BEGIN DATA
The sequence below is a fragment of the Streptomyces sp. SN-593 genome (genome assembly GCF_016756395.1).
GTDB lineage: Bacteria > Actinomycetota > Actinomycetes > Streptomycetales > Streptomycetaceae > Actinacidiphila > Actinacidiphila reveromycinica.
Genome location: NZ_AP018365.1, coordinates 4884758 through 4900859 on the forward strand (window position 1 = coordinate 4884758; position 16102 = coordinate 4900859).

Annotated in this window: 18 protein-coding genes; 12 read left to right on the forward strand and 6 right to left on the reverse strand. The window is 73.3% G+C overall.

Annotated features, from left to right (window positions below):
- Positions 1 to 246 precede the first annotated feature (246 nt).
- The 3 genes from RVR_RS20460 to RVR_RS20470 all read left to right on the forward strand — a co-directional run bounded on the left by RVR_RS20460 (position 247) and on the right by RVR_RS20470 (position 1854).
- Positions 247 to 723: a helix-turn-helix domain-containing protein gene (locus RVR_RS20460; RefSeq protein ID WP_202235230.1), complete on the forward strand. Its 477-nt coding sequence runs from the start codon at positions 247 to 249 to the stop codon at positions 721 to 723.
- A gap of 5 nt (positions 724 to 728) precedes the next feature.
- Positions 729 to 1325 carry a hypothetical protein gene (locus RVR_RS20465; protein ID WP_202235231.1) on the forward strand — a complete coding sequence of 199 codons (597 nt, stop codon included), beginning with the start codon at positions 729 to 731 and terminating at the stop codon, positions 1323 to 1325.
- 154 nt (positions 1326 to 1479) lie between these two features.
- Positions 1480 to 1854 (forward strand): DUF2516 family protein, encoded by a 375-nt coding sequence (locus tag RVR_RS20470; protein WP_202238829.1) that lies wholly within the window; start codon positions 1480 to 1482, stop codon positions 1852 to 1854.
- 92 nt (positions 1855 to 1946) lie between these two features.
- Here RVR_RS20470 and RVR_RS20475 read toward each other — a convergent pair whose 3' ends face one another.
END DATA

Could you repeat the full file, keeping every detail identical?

The sequence below is a fragment of the Streptomyces sp. SN-593 genome (genome assembly GCF_016756395.1).
GTDB lineage: Bacteria > Actinomycetota > Actinomycetes > Streptomycetales > Streptomycetaceae > Actinacidiphila > Actinacidiphila reveromycinica.
Genome location: NZ_AP018365.1, coordinates 4884758 through 4900859 on the forward strand (window position 1 = coordinate 4884758; position 16102 = coordinate 4900859).

Annotated in this window: 18 protein-coding genes; 12 read left to right on the forward strand and 6 right to left on the reverse strand. The window is 73.3% G+C overall.

Annotated features, from left to right (window positions below):
- Positions 1 to 246 precede the first annotated feature (246 nt).
- The 3 genes from RVR_RS20460 to RVR_RS20470 all read left to right on the forward strand — a co-directional run bounded on the left by RVR_RS20460 (position 247) and on the right by RVR_RS20470 (position 1854).
- Positions 247 to 723: a helix-turn-helix domain-containing protein gene (locus RVR_RS20460; RefSeq protein ID WP_202235230.1), complete on the forward strand. Its 477-nt coding sequence runs from the start codon at positions 247 to 249 to the stop codon at positions 721 to 723.
- A gap of 5 nt (positions 724 to 728) precedes the next feature.
- Positions 729 to 1325 carry a hypothetical protein gene (locus RVR_RS20465; protein ID WP_202235231.1) on the forward strand — a complete coding sequence of 199 codons (597 nt, stop codon included), beginning with the start codon at positions 729 to 731 and terminating at the stop codon, positions 1323 to 1325.
- 154 nt (positions 1326 to 1479) lie between these two features.
- Positions 1480 to 1854 (forward strand): DUF2516 family protein, encoded by a 375-nt coding sequence (locus tag RVR_RS20470; protein WP_202238829.1) that lies wholly within the window; start codon positions 1480 to 1482, stop codon positions 1852 to 1854.
- 92 nt (positions 1855 to 1946) lie between these two features.
- Here RVR_RS20470 and RVR_RS20475 read toward each other — a convergent pair whose 3' ends face one another.